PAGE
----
The lateral well position uncertainty of magnetic/gyro MWD measurements can often exceed the requirements regarding anti-collision, for optimal placement of infill wells between existing producers, or for hitting targets with limited geological extent. The positional uncertainty can be significantly reduced by implementing high-precision drill-bit localization using passive seismic data. Consequently, not only drilling risks can be reduced, but optimal reservoir drainage is ensured as well.
By utilizing passive seismic recordings from the seafloor, we can "listen" to the noise generated by the BHA while drilling. Despite various noise sources in the vicinity (e.g. vessels and rigs), advanced data processing and the combination of hundreds of seafloor receivers spread above the ongoing drilling, enable us to detect the drilling signal and locate the drill bit. Whereas the magnetic and gyro MWD tools have errors that accumulate with measured depth, each bit position derived from seismic (usually every 90 seconds) is completely independent. For horizontal sections, the error does not increase with measured depth, and hence can provide improved lateral accuracy. No additional BHA tool is required and the measurements are neither dependent on the magnetic nor gravitational field. Moreover, the passive seismic measurements can be used to obtain an improved lateral well position estimate. This is done by optimizing the azimuth information of the well trajectory in the minimum curvature method. A lateral uncertainty measure can be derived from the residuals between the passive measurements and the updated well path.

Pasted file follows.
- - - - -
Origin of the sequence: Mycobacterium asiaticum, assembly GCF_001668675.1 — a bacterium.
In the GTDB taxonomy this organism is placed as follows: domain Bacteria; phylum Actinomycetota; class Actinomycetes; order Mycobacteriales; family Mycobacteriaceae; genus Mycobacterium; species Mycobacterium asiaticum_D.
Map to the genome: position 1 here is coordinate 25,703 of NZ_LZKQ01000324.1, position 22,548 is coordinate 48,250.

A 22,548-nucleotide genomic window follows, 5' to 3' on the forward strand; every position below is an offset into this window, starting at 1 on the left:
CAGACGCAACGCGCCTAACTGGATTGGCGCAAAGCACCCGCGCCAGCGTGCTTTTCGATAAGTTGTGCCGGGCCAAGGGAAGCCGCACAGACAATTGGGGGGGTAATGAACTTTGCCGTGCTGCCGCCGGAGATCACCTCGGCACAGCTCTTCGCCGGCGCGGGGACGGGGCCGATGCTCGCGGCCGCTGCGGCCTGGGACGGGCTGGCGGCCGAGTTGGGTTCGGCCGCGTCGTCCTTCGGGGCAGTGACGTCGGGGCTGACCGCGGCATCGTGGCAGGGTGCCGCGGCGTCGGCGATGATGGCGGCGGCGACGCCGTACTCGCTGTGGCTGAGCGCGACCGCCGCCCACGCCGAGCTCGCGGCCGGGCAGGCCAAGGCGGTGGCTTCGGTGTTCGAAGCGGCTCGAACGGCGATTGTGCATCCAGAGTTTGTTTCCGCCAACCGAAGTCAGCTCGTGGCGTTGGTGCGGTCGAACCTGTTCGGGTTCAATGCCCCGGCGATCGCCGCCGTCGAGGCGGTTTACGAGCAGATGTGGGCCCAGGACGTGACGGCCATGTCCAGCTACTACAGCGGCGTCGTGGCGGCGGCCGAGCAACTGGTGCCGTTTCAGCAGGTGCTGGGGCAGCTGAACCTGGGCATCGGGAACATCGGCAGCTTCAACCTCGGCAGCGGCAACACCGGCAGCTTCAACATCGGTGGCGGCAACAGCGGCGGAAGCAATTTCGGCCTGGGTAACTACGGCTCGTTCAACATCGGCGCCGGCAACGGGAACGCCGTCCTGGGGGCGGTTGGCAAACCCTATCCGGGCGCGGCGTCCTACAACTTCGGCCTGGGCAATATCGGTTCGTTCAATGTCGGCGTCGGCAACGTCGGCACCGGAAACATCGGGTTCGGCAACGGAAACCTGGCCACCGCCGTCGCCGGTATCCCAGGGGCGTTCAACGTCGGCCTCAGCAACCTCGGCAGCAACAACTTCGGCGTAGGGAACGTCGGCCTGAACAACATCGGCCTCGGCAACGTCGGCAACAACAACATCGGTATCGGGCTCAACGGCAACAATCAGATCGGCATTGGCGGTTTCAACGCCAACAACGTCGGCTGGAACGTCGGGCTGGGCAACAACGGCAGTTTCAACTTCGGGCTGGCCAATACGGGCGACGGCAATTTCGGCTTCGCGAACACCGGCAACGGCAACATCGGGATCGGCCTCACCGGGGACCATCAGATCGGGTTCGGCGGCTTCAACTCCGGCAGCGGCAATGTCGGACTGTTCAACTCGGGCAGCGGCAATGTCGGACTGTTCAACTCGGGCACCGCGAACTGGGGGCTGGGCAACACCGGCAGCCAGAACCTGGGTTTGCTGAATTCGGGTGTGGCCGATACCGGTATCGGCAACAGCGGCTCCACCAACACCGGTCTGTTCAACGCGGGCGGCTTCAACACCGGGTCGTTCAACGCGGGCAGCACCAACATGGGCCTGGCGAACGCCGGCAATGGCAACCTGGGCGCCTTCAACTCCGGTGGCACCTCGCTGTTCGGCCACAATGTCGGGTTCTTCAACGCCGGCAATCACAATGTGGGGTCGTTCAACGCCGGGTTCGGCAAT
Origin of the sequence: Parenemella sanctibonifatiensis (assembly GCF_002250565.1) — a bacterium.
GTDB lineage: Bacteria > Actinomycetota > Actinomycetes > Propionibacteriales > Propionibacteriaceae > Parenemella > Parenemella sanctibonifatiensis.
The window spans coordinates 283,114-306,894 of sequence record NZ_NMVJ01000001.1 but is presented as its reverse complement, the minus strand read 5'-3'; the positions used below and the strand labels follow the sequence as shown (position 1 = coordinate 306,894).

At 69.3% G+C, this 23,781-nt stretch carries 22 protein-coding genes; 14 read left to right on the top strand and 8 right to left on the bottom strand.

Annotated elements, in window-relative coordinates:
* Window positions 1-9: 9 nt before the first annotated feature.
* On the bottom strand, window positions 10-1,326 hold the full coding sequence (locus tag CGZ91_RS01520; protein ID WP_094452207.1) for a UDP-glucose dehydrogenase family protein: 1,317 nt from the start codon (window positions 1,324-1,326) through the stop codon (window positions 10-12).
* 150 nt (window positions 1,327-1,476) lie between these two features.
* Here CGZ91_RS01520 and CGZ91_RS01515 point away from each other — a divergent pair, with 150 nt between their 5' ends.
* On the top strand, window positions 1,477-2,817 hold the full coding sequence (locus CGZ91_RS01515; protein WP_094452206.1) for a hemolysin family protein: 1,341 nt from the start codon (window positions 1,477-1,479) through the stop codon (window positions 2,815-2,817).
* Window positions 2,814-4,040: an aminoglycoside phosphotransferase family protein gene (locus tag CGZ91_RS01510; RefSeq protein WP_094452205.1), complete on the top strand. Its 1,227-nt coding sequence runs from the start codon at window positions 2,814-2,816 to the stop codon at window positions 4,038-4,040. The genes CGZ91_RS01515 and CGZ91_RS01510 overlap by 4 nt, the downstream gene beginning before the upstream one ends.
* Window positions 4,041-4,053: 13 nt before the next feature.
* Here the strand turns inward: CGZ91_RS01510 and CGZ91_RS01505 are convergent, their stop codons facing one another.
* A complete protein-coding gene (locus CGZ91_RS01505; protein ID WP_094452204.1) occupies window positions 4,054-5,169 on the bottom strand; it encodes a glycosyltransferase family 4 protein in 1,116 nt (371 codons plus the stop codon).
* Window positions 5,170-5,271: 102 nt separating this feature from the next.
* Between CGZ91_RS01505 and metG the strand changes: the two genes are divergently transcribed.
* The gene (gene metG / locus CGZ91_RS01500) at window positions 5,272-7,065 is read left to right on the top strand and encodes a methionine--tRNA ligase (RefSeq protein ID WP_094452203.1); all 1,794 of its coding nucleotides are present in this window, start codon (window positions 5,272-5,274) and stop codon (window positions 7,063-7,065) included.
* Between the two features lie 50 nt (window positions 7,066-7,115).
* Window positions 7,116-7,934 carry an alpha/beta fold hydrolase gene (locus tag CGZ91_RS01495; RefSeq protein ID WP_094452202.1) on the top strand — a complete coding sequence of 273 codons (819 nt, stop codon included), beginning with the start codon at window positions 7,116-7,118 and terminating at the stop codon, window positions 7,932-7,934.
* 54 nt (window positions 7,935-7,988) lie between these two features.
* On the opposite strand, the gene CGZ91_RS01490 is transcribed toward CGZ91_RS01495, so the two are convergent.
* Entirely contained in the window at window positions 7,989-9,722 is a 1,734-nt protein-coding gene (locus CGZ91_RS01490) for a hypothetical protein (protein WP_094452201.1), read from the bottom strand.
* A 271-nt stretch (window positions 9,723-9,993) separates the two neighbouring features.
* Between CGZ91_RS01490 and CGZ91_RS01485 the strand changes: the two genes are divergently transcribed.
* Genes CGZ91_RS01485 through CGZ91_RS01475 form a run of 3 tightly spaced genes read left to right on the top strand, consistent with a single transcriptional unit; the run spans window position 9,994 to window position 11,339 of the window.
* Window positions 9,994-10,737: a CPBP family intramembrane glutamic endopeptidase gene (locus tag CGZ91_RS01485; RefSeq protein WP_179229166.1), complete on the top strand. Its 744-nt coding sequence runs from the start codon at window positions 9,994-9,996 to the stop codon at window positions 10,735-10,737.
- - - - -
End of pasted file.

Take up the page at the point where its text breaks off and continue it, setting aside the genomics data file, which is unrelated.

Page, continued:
Since 2018, we have used the continuous stream of passive data from permanent seafloor sensors at the Grane field with its reservoir depth of around 1800 m TVDSS to follow all wells with this drill bit tracking scheme. Lateral deviations from the magnetic/gyro measurements of up to 20m have been observed. The lateral position uncertainty can be as low as a couple of meters under optimal conditions.